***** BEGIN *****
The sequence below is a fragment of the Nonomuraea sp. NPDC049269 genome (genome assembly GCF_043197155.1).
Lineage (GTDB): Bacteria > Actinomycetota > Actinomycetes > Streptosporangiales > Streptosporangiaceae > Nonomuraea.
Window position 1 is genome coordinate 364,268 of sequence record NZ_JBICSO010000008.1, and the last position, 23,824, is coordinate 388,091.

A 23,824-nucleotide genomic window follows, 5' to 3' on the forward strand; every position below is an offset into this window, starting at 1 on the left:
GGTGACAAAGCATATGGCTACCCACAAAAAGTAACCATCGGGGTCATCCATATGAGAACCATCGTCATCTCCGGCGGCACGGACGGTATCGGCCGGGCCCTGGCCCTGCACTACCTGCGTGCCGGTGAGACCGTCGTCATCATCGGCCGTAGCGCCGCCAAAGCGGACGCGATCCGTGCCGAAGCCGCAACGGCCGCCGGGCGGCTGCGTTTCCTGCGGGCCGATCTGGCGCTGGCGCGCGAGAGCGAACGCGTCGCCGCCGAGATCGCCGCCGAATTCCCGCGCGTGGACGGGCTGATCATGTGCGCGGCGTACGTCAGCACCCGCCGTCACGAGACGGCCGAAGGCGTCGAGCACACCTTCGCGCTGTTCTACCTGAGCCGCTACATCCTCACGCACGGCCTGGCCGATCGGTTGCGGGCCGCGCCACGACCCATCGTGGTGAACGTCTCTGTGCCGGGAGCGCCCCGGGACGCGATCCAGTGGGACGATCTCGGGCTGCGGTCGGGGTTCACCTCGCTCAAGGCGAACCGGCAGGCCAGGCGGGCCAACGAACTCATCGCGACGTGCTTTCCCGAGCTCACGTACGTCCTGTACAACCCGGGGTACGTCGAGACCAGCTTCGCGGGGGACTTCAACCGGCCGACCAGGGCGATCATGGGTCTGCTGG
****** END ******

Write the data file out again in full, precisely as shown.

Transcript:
The sequence below is a fragment of the Nonomuraea sp. NPDC049269 genome (genome assembly GCF_043197155.1).
Lineage (GTDB): Bacteria > Actinomycetota > Actinomycetes > Streptosporangiales > Streptosporangiaceae > Nonomuraea.
Window position 1 is genome coordinate 364,268 of sequence record NZ_JBICSO010000008.1, and the last position, 23,824, is coordinate 388,091.

A 23,824-nucleotide genomic window follows, 5' to 3' on the forward strand; every position below is an offset into this window, starting at 1 on the left:
GGTGACAAAGCATATGGCTACCCACAAAAAGTAACCATCGGGGTCATCCATATGAGAACCATCGTCATCTCCGGCGGCACGGACGGTATCGGCCGGGCCCTGGCCCTGCACTACCTGCGTGCCGGTGAGACCGTCGTCATCATCGGCCGTAGCGCCGCCAAAGCGGACGCGATCCGTGCCGAAGCCGCAACGGCCGCCGGGCGGCTGCGTTTCCTGCGGGCCGATCTGGCGCTGGCGCGCGAGAGCGAACGCGTCGCCGCCGAGATCGCCGCCGAATTCCCGCGCGTGGACGGGCTGATCATGTGCGCGGCGTACGTCAGCACCCGCCGTCACGAGACGGCCGAAGGCGTCGAGCACACCTTCGCGCTGTTCTACCTGAGCCGCTACATCCTCACGCACGGCCTGGCCGATCGGTTGCGGGCCGCGCCACGACCCATCGTGGTGAACGTCTCTGTGCCGGGAGCGCCCCGGGACGCGATCCAGTGGGACGATCTCGGGCTGCGGTCGGGGTTCACCTCGCTCAAGGCGAACCGGCAGGCCAGGCGGGCCAACGAACTCATCGCGACGTGCTTTCCCGAGCTCACGTACGTCCTGTACAACCCGGGGTACGTCGAGACCAGCTTCGCGGGGGACTTCAACCGGCCGACCAGGGCGATCATGGGTCTGCTGG